Archives Diary: Introducing Howard Belding Gill

Portrait of Howard B. Gill, 1923.  Howard Belding Gill papers, MS.1995.018.

Portrait of Howard B. Gill, 1923, Box 30, Folder 6, Howard Belding Gill Papers, MS.1995.018, John J. Burns Library, Boston College.

In October 1973, librarian Catherine Seelye was editing the papers of the poet Charles Olson when she came across a curious reference to criminologist Howard Belding Gill and poet Ezra Pound. She wrote Gill to ask for more information:

“In his notes, Olson records Pound as saying, ‘Howard B. Gill to find Corinthians Confucian! I the first Confucian – I thot [sic] originally Legge knew the text, but he argued with Confucius each time C. did not fit St. Paul.’  I should like to note your reason for visiting Pound. Was it social, official, or professional in any way? I should appreciate very much any information on this visit – and others with Pound – which you may care to pass on.”

Like Ms. Seelye, we were intrigued. Why did Olson leave behind such a confusing reference? What had led a prison reformer to argue philosophy with one of the twentieth century’s greatest poets?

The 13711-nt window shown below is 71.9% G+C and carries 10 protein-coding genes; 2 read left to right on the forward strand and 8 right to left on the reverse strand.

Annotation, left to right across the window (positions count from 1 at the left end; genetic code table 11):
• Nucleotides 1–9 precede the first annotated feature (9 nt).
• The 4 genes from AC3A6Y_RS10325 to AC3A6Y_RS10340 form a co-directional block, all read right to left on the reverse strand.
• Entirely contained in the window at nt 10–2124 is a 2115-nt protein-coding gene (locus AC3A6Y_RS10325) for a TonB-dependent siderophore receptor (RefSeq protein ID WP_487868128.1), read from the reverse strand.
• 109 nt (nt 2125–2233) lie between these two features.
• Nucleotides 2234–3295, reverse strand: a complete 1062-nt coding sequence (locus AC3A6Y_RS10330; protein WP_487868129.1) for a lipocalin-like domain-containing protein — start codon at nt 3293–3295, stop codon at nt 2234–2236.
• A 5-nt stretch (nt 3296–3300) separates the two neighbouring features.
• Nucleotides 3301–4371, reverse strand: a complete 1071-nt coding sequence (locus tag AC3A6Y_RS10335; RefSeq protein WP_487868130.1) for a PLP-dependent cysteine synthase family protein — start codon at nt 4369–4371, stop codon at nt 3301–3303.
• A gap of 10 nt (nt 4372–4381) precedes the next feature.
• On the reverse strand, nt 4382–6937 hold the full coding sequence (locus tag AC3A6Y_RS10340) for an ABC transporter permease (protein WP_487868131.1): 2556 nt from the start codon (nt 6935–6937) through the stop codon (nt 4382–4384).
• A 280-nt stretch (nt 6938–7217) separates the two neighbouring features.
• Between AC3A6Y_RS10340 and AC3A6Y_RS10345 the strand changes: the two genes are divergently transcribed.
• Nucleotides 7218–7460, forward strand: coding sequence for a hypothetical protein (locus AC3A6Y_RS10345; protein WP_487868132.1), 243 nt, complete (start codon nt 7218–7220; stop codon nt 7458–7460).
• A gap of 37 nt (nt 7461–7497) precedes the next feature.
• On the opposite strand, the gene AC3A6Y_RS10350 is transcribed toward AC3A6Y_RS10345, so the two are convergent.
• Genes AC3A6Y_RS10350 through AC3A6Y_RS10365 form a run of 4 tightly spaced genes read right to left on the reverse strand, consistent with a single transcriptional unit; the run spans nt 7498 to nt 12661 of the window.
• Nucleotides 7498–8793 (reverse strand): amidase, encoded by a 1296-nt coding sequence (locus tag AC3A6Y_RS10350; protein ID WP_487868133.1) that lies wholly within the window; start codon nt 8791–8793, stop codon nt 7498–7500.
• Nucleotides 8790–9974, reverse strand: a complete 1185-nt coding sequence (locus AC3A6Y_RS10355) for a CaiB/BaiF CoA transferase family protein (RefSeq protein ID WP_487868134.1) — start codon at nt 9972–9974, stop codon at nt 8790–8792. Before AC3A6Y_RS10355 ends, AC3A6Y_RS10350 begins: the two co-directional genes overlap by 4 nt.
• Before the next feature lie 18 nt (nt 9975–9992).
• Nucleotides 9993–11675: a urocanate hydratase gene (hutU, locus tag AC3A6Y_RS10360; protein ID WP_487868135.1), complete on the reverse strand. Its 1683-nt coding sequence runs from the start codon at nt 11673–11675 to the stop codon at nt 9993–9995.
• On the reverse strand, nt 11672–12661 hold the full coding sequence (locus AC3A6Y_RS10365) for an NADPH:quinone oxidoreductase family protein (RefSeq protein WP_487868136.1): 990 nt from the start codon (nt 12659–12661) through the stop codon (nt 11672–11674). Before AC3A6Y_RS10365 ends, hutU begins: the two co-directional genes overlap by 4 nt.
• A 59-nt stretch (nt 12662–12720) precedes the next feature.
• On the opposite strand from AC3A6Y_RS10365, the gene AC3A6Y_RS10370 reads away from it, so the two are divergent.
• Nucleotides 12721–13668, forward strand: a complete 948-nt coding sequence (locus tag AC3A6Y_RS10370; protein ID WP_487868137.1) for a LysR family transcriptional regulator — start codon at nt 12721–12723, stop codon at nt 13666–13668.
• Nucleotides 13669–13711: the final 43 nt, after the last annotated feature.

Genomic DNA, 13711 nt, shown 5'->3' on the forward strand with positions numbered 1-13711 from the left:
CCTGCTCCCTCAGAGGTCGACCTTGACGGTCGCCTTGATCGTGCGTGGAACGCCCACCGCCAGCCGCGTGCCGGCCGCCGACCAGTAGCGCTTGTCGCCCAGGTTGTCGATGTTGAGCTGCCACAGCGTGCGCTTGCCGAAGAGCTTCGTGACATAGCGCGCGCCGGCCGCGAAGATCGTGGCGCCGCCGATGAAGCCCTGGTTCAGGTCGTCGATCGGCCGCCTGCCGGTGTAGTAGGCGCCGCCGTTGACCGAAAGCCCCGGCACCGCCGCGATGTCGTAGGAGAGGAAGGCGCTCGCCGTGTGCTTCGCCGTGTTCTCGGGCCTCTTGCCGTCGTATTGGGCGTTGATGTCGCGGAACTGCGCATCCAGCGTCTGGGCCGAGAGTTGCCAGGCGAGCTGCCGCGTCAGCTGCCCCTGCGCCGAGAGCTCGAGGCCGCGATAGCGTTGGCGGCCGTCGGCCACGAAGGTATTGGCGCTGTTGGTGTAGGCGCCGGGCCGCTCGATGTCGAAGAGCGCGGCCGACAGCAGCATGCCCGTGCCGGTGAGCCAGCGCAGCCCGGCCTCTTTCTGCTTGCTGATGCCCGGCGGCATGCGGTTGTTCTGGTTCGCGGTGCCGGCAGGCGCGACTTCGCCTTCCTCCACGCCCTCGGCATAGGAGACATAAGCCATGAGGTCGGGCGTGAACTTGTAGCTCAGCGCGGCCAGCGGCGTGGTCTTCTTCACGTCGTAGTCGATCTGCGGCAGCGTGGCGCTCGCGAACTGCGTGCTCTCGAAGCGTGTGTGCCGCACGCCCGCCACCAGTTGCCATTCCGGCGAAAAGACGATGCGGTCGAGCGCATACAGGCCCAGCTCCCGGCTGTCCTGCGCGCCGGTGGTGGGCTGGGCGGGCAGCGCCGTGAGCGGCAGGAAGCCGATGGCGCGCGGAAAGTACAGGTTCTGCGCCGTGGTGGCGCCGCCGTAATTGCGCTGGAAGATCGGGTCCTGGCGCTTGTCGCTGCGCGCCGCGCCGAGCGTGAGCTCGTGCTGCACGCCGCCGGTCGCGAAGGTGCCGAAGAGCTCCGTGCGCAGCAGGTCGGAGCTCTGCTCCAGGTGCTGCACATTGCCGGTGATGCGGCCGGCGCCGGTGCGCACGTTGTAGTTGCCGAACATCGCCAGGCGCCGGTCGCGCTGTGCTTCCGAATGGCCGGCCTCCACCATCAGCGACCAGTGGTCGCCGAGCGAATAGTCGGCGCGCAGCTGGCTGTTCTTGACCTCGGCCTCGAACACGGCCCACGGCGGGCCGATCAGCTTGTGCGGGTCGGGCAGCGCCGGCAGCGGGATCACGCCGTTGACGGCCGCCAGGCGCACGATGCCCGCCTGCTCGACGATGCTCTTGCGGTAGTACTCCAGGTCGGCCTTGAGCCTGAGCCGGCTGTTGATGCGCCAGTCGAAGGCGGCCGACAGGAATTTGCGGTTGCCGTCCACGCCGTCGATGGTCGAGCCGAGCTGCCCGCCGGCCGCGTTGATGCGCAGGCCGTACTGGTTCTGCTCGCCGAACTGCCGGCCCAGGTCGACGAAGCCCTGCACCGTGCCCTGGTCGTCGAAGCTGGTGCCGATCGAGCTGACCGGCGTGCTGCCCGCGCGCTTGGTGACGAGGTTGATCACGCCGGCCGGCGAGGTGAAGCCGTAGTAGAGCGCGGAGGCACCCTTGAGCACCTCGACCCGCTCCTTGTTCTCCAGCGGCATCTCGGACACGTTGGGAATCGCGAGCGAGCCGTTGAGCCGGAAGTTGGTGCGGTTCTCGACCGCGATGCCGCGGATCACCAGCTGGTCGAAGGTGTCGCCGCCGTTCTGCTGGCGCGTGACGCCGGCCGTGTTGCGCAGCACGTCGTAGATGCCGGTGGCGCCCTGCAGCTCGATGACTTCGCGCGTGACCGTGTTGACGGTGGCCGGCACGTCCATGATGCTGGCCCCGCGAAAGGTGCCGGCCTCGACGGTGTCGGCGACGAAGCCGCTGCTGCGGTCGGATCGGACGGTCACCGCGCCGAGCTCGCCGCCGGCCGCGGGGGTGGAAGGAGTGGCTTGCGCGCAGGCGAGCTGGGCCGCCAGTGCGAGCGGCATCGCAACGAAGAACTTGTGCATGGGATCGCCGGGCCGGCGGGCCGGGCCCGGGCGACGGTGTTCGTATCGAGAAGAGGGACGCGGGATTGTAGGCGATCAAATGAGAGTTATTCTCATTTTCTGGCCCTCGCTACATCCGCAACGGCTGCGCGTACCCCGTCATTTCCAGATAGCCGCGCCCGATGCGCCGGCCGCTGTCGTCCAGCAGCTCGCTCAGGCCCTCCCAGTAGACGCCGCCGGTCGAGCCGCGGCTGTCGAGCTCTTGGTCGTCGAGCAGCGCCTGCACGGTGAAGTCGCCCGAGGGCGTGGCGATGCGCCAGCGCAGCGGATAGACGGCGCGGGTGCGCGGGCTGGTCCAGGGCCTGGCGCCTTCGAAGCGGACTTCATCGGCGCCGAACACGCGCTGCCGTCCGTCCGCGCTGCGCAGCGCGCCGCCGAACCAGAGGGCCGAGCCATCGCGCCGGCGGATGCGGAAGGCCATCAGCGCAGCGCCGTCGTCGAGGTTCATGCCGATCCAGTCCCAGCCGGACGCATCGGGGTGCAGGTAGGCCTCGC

Howard Belding Gill was born on December 16, 1889 in Lockport, New York.  He graduated from Harvard College in 1913 and earned an M.B.A. from Harvard Business School in 1914. He was married to influential research psychologist Dr. Isabelle V. Kendig, with whom he had four children. He died in 1989 just short of his hundredth birthday.

Class photograph of the Third Institute of Correctional Administration at George Washington University, 1953. Gill pictured first row center. Howard Belding Gill papers, MS. 1995.018.

Class photograph of the Third Institute of Correctional Administration at George Washington University, 1953. Gill pictured first row center, Box 29, Folder 12, Howard Belding Gill papers, MS. 1995.018, John J. Burns Library, Boston College.

Professionally, Gill had a long and extremely eventful career in prison systems, civil administrations, and universities across the country. His first introduction to penology came in 1923, when he was commissioned by Secretary of Commerce Herbert Hoover to investigate prison industries in the United States. A progressive by nature, as well as politics, Gill became deeply involved in the reformation of the nation’s prison system as an administrator, theorist, and educator in corrections and criminology. He is often remembered for his pioneering work as the first superintendent (1927-1934) of the community-style Norfolk State Prison Colony in Massachusetts. Gill went on to serve as Superintendent of Prisons in Washington D.C. from 1944-1946. He later became a lecturer at University of Wisconsin, and founded and served as director of the Institute of Correctional Administration in Washington D.C.  He spent his retirement teaching classes at Boston College, while continuing to work as a consultant and writing texts on clinical criminology.